LE CLAIRE, Iowa — A woman from Ellsworth made history Thursday when she stood on a log and rolled across the width of the mighty Mississippi River.
Alissa Wetherbee is the founder of Axe Women Loggers of Maine which is a group of "lumberjills" who take part in professional timber sports athletic events. Many of the women in the group have won world or collegiate championships and hold world records in axe throwing, log rolling, sawing and chopping.
Wetherbee is a world champion axe thrower and peavey log roller.
The 39-year-old log rolled from Port Byron around 8:30 a.m. to LeClaire in Iowa on Thursday morning, Sept. 26, while her husband and father were in a canoe in front of her for support and direction.
"It's pretty cool. We have been thinking about it and planning it out for a year. It's a big relief," Wetherbee told NEWS CENTER Maine hours after completing the 500 plus yard log roll which is the farthest she has ever gone. Wetherbee says it took her about 30 minutes to cross the river.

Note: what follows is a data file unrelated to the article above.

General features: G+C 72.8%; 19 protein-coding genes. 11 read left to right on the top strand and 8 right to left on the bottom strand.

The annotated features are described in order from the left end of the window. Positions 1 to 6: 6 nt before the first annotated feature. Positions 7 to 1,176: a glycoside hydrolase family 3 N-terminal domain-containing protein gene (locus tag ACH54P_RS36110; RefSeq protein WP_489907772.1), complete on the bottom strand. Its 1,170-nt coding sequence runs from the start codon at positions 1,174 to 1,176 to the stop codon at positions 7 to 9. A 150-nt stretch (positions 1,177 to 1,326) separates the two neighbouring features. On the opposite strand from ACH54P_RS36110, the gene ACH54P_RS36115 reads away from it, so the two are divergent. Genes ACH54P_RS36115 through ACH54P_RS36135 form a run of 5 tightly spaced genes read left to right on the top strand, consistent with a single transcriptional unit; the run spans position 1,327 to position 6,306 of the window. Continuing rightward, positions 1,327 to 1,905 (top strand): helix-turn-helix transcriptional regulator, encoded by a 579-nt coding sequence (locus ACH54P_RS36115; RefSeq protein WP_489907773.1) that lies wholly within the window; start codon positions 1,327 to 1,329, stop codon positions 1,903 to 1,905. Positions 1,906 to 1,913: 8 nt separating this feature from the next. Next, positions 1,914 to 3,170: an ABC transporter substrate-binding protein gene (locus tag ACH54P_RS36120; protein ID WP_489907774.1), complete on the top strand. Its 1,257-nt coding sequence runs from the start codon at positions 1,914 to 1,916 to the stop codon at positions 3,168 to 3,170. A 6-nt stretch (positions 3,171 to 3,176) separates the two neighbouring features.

Wetherbee balanced on a so-called Key Log which is made of synthetic materials designed specifically for the sport.
The self-proclaimed "lumberjill" says her training to become a modern-day female lumberjack began when she was a kid living in a home heated by wood. Not surprisingly, Wetherbee chopped a lot of wood as a kid and eventually, it became less of a chore and more of a fun activity.
Wetherbee grew up on Mount Desert Island and was a champion pole vaulter in High School for MDIHS. She turned down two different college scholarships for pole vaulting and to pursue Lumber Sports instead.
Now her group, Axe Women Loggers of Maine, travels the nation and the world trying to change people's ideas of lumberjacks and timber sports.